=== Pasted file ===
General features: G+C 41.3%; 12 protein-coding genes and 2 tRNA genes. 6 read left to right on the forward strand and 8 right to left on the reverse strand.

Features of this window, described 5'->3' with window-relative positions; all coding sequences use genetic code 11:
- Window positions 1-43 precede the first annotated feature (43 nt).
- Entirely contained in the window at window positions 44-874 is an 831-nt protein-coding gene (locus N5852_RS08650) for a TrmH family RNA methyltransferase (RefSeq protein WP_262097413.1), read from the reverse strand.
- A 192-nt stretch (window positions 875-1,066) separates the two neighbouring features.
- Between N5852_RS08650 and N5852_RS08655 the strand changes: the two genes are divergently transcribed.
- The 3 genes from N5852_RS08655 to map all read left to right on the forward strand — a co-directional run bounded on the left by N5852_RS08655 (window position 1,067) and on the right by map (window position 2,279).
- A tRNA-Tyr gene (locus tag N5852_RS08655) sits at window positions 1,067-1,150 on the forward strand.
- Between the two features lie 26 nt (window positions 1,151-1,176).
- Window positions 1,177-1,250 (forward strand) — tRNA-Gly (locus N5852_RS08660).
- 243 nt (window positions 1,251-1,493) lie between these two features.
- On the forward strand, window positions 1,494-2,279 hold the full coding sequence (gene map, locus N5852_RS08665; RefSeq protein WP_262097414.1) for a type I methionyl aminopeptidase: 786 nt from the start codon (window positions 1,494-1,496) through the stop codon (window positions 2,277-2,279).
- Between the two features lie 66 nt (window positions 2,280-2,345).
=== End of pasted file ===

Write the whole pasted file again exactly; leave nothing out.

General features: G+C 41.3%; 12 protein-coding genes and 2 tRNA genes. 6 read left to right on the forward strand and 8 right to left on the reverse strand.

Features of this window, described 5'->3' with window-relative positions; all coding sequences use genetic code 11:
- Window positions 1-43 precede the first annotated feature (43 nt).
- Entirely contained in the window at window positions 44-874 is an 831-nt protein-coding gene (locus N5852_RS08650) for a TrmH family RNA methyltransferase (RefSeq protein WP_262097413.1), read from the reverse strand.
- A 192-nt stretch (window positions 875-1,066) separates the two neighbouring features.
- Between N5852_RS08650 and N5852_RS08655 the strand changes: the two genes are divergently transcribed.
- The 3 genes from N5852_RS08655 to map all read left to right on the forward strand — a co-directional run bounded on the left by N5852_RS08655 (window position 1,067) and on the right by map (window position 2,279).
- A tRNA-Tyr gene (locus tag N5852_RS08655) sits at window positions 1,067-1,150 on the forward strand.
- Between the two features lie 26 nt (window positions 1,151-1,176).
- Window positions 1,177-1,250 (forward strand) — tRNA-Gly (locus N5852_RS08660).
- 243 nt (window positions 1,251-1,493) lie between these two features.
- On the forward strand, window positions 1,494-2,279 hold the full coding sequence (gene map, locus N5852_RS08665; RefSeq protein WP_262097414.1) for a type I methionyl aminopeptidase: 786 nt from the start codon (window positions 1,494-1,496) through the stop codon (window positions 2,277-2,279).
- Between the two features lie 66 nt (window positions 2,280-2,345).